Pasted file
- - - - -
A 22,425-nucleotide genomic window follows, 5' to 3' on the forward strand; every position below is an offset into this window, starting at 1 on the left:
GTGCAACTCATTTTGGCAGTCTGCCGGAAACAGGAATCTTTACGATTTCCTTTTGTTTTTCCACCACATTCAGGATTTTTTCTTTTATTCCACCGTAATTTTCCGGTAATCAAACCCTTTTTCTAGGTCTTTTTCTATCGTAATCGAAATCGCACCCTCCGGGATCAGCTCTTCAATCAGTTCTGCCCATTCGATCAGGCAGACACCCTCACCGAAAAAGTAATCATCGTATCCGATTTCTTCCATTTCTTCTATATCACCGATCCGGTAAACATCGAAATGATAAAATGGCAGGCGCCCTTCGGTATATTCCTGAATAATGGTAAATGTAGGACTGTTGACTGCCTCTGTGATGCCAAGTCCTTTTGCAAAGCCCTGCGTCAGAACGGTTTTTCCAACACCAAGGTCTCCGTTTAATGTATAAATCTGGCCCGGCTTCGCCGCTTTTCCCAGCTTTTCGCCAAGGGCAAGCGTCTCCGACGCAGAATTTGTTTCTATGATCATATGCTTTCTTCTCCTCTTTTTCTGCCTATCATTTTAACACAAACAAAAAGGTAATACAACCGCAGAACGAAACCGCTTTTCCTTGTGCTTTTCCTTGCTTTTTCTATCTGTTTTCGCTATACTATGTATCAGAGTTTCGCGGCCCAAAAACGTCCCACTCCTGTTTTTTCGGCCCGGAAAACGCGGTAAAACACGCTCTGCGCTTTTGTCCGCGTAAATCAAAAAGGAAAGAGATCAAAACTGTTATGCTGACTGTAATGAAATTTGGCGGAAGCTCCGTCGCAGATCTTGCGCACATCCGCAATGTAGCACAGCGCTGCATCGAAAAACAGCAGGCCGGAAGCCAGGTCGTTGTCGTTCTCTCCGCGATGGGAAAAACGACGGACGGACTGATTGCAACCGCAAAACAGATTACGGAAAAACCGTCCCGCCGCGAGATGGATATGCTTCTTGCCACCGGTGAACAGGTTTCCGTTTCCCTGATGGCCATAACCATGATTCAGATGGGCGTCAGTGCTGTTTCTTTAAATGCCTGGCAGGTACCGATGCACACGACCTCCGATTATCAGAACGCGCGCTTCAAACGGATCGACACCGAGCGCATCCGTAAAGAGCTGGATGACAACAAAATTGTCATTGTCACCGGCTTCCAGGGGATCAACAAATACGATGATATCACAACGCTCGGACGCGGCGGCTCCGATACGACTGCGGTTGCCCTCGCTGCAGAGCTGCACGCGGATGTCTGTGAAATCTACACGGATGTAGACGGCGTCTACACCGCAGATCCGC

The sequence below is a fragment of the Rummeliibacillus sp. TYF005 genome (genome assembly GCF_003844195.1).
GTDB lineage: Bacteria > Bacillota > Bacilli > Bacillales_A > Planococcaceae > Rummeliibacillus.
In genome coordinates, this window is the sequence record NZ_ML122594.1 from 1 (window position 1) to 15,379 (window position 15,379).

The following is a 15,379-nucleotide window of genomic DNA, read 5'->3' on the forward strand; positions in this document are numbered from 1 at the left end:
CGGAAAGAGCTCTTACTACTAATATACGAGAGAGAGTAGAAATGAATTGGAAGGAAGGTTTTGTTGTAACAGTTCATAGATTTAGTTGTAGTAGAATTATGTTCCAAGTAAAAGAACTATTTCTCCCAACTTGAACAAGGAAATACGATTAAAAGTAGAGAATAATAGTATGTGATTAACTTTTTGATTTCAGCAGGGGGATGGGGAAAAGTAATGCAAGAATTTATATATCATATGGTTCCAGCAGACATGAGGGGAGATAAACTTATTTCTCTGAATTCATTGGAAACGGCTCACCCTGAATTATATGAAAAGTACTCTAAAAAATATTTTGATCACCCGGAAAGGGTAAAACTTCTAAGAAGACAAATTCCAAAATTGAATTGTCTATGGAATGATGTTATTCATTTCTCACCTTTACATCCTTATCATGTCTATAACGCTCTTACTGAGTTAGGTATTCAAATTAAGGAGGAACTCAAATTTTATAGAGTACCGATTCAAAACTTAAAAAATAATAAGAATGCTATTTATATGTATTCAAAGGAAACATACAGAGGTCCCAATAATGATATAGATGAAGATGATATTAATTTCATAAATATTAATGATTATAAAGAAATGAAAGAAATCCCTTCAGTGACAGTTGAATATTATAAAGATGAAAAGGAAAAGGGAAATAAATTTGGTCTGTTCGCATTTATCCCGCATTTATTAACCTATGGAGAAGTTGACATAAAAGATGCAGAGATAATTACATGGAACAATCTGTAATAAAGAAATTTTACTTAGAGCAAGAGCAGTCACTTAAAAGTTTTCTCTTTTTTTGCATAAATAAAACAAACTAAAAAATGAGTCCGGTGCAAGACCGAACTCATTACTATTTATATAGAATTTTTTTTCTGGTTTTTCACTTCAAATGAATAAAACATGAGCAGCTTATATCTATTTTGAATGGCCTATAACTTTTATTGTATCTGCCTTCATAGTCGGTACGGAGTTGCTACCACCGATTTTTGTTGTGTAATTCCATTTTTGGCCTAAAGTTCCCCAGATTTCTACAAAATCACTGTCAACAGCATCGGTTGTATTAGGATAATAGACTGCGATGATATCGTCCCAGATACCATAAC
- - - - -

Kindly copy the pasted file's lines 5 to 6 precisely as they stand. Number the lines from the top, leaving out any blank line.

In genome coordinates, this window is the sequence record NZ_ML122594.1 from 1 (window position 1) to 15,379 (window position 15,379).

The following is a 15,379-nucleotide window of genomic DNA, read 5'->3' on the forward strand; positions in this document are numbered from 1 at the left end: